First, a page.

It is illustrative, in this sense, that one entire article is about the promotion of the exacerbation of repressive police action against the “arbitrary” occupations of buildings and the legitimisation of the increment of the use of force during the evictions.
Those measures affect the subjects fighting for the right to housing and put them in even greater danger. Subjects to whom the residency (status that ensures civil rights like the access to public health) have already been deprived by previous legislation which prevents those who occupied a place from attaining residency and asking for running water and electricity. The same measures apply to the non-residential occupations, preparing the legal ground for the embitterment of the use of force in situations of organised political dissent and in the persecution of solidarity and mutual aid associations.
The legislation about the “decorum”, contained in the security decree aggravates the punishments for “whoever engages in conduct that prevents the access and the fruition of rail and public transport infrastructures (stationary and mobile) and their appliances, in violation of no-stopping zones”.
It is not hard to understand how any kind of collective demonstration could easily fit within this label. Besides the evident objective of the legitimisation of the use of force as an instrument of contention of political struggles (through the criminalisation of pickets, demonstrations, strikes and every temporary blockage of the flow of production), the mention of “internal areas” of rail stations and other public places likely to provide shelter leads to a further, bitter, reflection: even resting or making a stop can be used in different way by the securitarianism policy.9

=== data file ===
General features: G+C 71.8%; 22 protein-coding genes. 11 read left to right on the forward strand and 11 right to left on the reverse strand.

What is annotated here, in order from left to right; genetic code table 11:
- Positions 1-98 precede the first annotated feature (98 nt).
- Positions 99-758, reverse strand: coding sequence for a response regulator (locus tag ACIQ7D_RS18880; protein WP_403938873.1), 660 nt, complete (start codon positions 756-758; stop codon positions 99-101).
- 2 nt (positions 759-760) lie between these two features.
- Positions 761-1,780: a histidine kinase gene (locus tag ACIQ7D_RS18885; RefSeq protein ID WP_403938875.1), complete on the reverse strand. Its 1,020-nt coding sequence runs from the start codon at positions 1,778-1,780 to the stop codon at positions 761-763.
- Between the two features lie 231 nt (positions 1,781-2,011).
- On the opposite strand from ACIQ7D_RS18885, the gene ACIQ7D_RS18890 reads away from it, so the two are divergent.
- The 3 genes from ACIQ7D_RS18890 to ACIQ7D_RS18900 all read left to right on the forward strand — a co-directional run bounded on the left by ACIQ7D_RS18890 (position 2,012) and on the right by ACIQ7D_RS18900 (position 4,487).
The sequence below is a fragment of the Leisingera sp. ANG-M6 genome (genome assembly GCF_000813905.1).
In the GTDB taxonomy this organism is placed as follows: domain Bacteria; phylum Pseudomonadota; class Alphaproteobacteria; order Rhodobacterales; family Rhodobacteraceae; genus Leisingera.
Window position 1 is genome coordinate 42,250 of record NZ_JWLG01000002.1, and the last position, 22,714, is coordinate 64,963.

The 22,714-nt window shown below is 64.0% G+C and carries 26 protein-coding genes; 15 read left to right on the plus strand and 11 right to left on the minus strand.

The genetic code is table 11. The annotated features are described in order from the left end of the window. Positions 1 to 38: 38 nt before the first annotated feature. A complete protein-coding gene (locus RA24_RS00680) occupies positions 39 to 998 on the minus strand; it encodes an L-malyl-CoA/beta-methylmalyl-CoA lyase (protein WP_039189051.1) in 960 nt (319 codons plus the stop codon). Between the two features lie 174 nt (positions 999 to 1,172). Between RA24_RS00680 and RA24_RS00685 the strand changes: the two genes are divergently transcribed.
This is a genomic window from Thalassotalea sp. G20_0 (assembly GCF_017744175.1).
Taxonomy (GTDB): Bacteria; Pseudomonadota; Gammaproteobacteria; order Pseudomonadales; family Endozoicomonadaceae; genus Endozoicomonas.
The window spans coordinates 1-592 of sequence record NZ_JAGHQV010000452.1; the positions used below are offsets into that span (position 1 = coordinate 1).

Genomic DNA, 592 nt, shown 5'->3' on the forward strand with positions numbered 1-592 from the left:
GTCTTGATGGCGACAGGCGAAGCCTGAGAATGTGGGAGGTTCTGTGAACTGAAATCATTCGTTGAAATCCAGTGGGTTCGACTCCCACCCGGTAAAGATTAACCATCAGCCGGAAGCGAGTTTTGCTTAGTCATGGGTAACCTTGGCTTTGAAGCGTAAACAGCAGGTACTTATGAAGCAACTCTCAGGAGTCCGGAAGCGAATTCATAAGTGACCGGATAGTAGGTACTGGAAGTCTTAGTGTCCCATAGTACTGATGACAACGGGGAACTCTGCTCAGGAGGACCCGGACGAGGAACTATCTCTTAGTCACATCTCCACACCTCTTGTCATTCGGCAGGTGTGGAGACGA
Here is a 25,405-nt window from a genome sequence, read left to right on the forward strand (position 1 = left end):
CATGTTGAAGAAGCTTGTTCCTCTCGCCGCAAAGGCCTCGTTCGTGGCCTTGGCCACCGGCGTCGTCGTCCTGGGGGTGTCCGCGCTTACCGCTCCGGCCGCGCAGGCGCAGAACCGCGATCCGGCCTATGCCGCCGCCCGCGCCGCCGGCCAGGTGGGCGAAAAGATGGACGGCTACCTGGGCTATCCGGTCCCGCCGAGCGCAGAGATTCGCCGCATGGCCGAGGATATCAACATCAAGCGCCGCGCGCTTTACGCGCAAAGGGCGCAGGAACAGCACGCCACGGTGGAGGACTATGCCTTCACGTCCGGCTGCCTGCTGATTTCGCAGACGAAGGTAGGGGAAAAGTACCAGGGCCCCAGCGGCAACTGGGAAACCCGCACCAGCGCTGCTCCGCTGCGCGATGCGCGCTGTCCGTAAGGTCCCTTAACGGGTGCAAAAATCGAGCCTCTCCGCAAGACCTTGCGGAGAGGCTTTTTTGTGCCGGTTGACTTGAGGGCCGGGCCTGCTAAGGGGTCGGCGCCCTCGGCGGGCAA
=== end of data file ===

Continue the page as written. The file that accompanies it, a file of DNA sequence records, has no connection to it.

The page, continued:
If the state is dealing with a docile residential citizenship to reassure, sleep became the good to protect, the pretext for a widespread surveillance of the quarters10; but if it deals with who is leaving with great difficulty, who found himself marginalised, then his rest can be constantly opposed and authoritatively denied.
In the era of “integrated security”, the relief from fatigue is a good in which governance invests, that can be allowed in differentiated ways and became a right for the few. No-stopping zones, orders to leave, red zones and other sanctions are put at the discretion of police forces and local administrations. In this way, those who are subject to those measures are deprived of the guarantees of the penal sector. Those orders have a strategic character.

“The battle for decorum has to be read in strict connection with others political conflicts in which the implementation of administrative instruments is common. Oral advises or expulsion orders delivered in val Susa and in other cities with active social movements are illustrative. Besides the gap between declared aims and effective objectives, they also show the improper use of those measures.”11

The interdiction of the territories “of interest” has important precedents in the governmental measures aiming to hit oppositions movements as the No TAV fights in val Susa or the movement against the construction of the TAP (Trans Adriatic Pipeline) in Salento. In 2012, Berlusconi‘s government labelled the territories of the TAV as “areas of strategic national interest, in which access is denied in the military interest of the state”. With Renzi‘s governmental measure of 2015, the prohibition was also applied to the zones of construction of the TAP, as territory “characterised by nation priority and strategic interest”.